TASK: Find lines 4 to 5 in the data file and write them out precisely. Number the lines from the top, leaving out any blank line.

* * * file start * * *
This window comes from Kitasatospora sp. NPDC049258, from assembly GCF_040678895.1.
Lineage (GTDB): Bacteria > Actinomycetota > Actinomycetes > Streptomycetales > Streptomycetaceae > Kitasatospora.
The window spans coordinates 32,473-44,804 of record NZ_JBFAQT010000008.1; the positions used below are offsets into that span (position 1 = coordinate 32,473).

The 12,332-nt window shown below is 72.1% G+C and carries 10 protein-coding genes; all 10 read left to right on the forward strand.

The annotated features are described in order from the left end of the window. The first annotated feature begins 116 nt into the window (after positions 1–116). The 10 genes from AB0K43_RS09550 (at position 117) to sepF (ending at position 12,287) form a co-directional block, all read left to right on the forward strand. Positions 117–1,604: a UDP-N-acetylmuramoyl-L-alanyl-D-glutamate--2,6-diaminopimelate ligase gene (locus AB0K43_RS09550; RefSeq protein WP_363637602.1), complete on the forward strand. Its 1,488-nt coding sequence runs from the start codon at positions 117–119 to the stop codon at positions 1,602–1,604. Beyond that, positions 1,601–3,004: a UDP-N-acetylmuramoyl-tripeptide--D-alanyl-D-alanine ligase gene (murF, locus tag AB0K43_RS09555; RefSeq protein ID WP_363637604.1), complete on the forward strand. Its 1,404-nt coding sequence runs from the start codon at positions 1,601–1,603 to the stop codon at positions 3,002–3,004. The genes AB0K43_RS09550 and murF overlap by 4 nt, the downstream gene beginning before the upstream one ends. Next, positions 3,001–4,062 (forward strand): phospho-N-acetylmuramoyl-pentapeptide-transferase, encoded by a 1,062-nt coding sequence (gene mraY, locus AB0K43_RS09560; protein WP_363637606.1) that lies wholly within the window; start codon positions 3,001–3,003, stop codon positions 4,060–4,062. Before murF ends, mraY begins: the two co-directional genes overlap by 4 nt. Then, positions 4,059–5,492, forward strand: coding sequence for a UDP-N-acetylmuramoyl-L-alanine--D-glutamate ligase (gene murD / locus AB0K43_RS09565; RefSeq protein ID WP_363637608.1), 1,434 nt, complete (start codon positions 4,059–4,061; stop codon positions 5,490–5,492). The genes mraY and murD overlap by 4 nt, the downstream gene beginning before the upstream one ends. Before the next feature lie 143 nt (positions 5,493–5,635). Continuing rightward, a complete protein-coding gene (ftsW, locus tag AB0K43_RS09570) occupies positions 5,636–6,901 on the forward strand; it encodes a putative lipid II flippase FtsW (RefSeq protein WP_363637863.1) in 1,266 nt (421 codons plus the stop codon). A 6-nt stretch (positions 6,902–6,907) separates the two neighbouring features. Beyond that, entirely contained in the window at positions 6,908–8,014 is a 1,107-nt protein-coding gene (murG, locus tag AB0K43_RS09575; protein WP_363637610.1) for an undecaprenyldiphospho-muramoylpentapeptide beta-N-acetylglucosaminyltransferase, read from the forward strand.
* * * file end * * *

The 12,332-nt window shown below is 72.1% G+C and carries 10 protein-coding genes; all 10 read left to right on the forward strand.

The annotated features are described in order from the left end of the window. The first annotated feature begins 116 nt into the window (after positions 1–116). The 10 genes from AB0K43_RS09550 (at position 117) to sepF (ending at position 12,287) form a co-directional block, all read left to right on the forward strand. Positions 117–1,604: a UDP-N-acetylmuramoyl-L-alanyl-D-glutamate--2,6-diaminopimelate ligase gene (locus AB0K43_RS09550; RefSeq protein WP_363637602.1), complete on the forward strand. Its 1,488-nt coding sequence runs from the start codon at positions 117–119 to the stop codon at positions 1,602–1,604. Beyond that, positions 1,601–3,004: a UDP-N-acetylmuramoyl-tripeptide--D-alanyl-D-alanine ligase gene (murF, locus tag AB0K43_RS09555; RefSeq protein ID WP_363637604.1), complete on the forward strand. Its 1,404-nt coding sequence runs from the start codon at positions 1,601–1,603 to the stop codon at positions 3,002–3,004. The genes AB0K43_RS09550 and murF overlap by 4 nt, the downstream gene beginning before the upstream one ends. Next, positions 3,001–4,062 (forward strand): phospho-N-acetylmuramoyl-pentapeptide-transferase, encoded by a 1,062-nt coding sequence (gene mraY, locus AB0K43_RS09560; protein WP_363637606.1) that lies wholly within the window; start codon positions 3,001–3,003, stop codon positions 4,060–4,062. Before murF ends, mraY begins: the two co-directional genes overlap by 4 nt. Then, positions 4,059–5,492, forward strand: coding sequence for a UDP-N-acetylmuramoyl-L-alanine--D-glutamate ligase (gene murD / locus AB0K43_RS09565; RefSeq protein ID WP_363637608.1), 1,434 nt, complete (start codon positions 4,059–4,061; stop codon positions 5,490–5,492). The genes mraY and murD overlap by 4 nt, the downstream gene beginning before the upstream one ends. Before the next feature lie 143 nt (positions 5,493–5,635). Continuing rightward, a complete protein-coding gene (ftsW, locus tag AB0K43_RS09570) occupies positions 5,636–6,901 on the forward strand; it encodes a putative lipid II flippase FtsW (RefSeq protein WP_363637863.1) in 1,266 nt (421 codons plus the stop codon). A 6-nt stretch (positions 6,902–6,907) separates the two neighbouring features. Beyond that, entirely contained in the window at positions 6,908–8,014 is a 1,107-nt protein-coding gene (murG, locus tag AB0K43_RS09575; protein WP_363637610.1) for an undecaprenyldiphospho-muramoylpentapeptide beta-N-acetylglucosaminyltransferase, read from the forward strand.